In 2015, Pete Kostelnick entered for the second time. He had run an impressive 30:38:09 in his rookie debut in 2014, but just one year later he ran 23:27:10 – an astonishing improvement of over seven hours. A year later, in 2016, he broke Valmir Nunes’ nine-year-old men’s record with a time of 21:56:32. (Since then, Pete has finished seven hours slower, thirteen hours slower, and DNF’d twice. But during Pete’s slowest Badwater 135, he ran from Lone Pine to the Whitney Portal finish line faster than anyone before or since: 2:21 for the 13 miles 5000 feet of ascent.)
In 2019, both course records were broken by rookie entrants. Yoshihiko Ishikawa of Japan set a new men’s record of 21:33:01, finishing 2 hours and 40 minutes ahead of the 2nd place finisher – and new women’s record breaker – Patricyja Bereznowska of Poland. Bereznowska broke Jamie Donaldson’s 2010 women’s record by 23 minutes and was the first woman to finish on the podium (top three overall) since 2010 and the first woman to ever place second overall. Nearly five hours behind Ishikawa and two hours behind Bereznowska was the third finisher, and second man, American Harvey Lewis in 26:11:18.
In 2022, the women’s course record fell as Ashley Paulson, a professional triathlete with six ultramarathon wins, ran just under four minutes faster than Bereznowska two years prior, and also placed third overall.
Of course there have been MANY incredible performances besides those that I have mentioned here, but this gives a good idea of the “outlier” performances that take place somewhat often at Badwater 135 while the rest of the field puts in pretty consistent performances. (Scientists call this “punctuated equilibrium.”)
None of this should be a surprise, because the sport is still young, everyone is still learning, plus the overwhelming majority of the planet doesn’t participate in ultra running. (The pond is still relatively small, but when new big fish make it to Badwater, amazing things will often happen.)
The previous Badwater 135 race director told me that he didn’t let in non-English speakers, plus the race field was very small. But when I promoted the race world-wide, five foreigners came in and set the bar much higher at our first race. (Five years went by before Scott Jurek broke the men’s record and returned it to American hands. But two years later, as ultra running grew in Brazil – in large part because of our sister race, Brazil 135 – the Brazilian Valmir Nunes broke Jurek’s record by nearly two hours.)
The majority of these incredible performances are simply the result of remarkable talent coming to Death Valley to compete in the Badwater 135. Basically, the pond is becoming bigger and bigger as it becomes more and more international. As a result, those previously “big fish” have found they aren’t as big as they thought.
Races are generally won – and records sometimes broken – by runners with more talent, higher pain thresholds, better and more consistent training and preparation. (That, plus being born with excellent DNA.)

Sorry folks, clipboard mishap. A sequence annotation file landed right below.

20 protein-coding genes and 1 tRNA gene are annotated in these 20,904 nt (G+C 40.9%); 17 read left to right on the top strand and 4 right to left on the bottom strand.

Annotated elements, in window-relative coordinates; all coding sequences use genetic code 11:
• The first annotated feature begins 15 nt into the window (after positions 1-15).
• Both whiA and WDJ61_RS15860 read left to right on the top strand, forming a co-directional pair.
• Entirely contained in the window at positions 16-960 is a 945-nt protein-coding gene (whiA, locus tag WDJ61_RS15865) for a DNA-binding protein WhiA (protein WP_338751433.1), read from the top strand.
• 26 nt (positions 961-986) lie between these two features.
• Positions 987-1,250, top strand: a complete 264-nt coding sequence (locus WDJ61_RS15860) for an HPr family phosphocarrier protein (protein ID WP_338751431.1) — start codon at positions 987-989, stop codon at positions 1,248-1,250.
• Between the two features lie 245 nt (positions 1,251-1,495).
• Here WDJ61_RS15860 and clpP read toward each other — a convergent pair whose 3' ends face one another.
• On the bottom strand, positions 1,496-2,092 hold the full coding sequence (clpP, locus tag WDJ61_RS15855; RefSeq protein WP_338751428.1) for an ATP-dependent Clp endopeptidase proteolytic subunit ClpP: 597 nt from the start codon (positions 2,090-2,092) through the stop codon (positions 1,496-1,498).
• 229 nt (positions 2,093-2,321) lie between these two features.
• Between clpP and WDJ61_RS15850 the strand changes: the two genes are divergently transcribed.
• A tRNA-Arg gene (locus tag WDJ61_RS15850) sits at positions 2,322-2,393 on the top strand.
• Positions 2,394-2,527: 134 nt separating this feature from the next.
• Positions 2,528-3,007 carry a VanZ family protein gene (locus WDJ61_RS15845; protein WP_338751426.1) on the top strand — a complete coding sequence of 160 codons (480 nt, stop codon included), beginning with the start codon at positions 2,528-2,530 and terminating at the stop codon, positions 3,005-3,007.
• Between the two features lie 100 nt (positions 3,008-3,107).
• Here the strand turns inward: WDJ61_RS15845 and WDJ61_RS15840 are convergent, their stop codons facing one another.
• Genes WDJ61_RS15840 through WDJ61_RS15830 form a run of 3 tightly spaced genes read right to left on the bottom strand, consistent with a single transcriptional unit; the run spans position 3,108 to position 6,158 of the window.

When I look over the amazing Badwater 135 performances cited above, it basically comes down to bigger fish joining the race, or existing fish becoming bigger over time. For example, Badwater 135 has featured breakout performances by:
– Athletes who are world-class ultra runners, such as 24-hour and 48-hour record holders, Spartathlon champions, and similar, as in the case in 2000 and 2019 (and some years in between) and with many of our top foreign runners who finish on the podium.
– Athletes who are just exceptional and they “discovered” their incredible talent – as we discovered them – because of Badwater 135, such as Pam Reed and Grant Maughan.
– Athletes with simply more will and the most mind-blowing training and commitment (Goggins, in particular.)
– Athletes who “become bigger fish” during their years of Badwater 135 competition by training harder and smarter each year, honing their craft, and executing exceptional race strategies. (Pete Kostelnick’s first three races, plus Jamie Donaldson and Arthur Webb.)
– And one last category of athlete who I will describe below.
Despite how “astonishing” the various Badwater 135 performances cited above are, I have never heard a single one of these exceptional athletes be accused of cheating. Likewise, I have never believed that any of these athletes cheated, nor was I ever presented with evidence – or even a suggestion – that they cheated in any way. On the contrary, the ultra running community has accepted ALL of these incredible athletes and their exceptional performances with open arms and has celebrated all of them.
I believe this is because people trust “their own” people (fellow ultra runners) and because people generally accept one another at face value and with good will. I would also hope that the ultra running community knows that we take our organization of this race extremely seriously and that we work very hard to provide a safe, fair, and well managed race.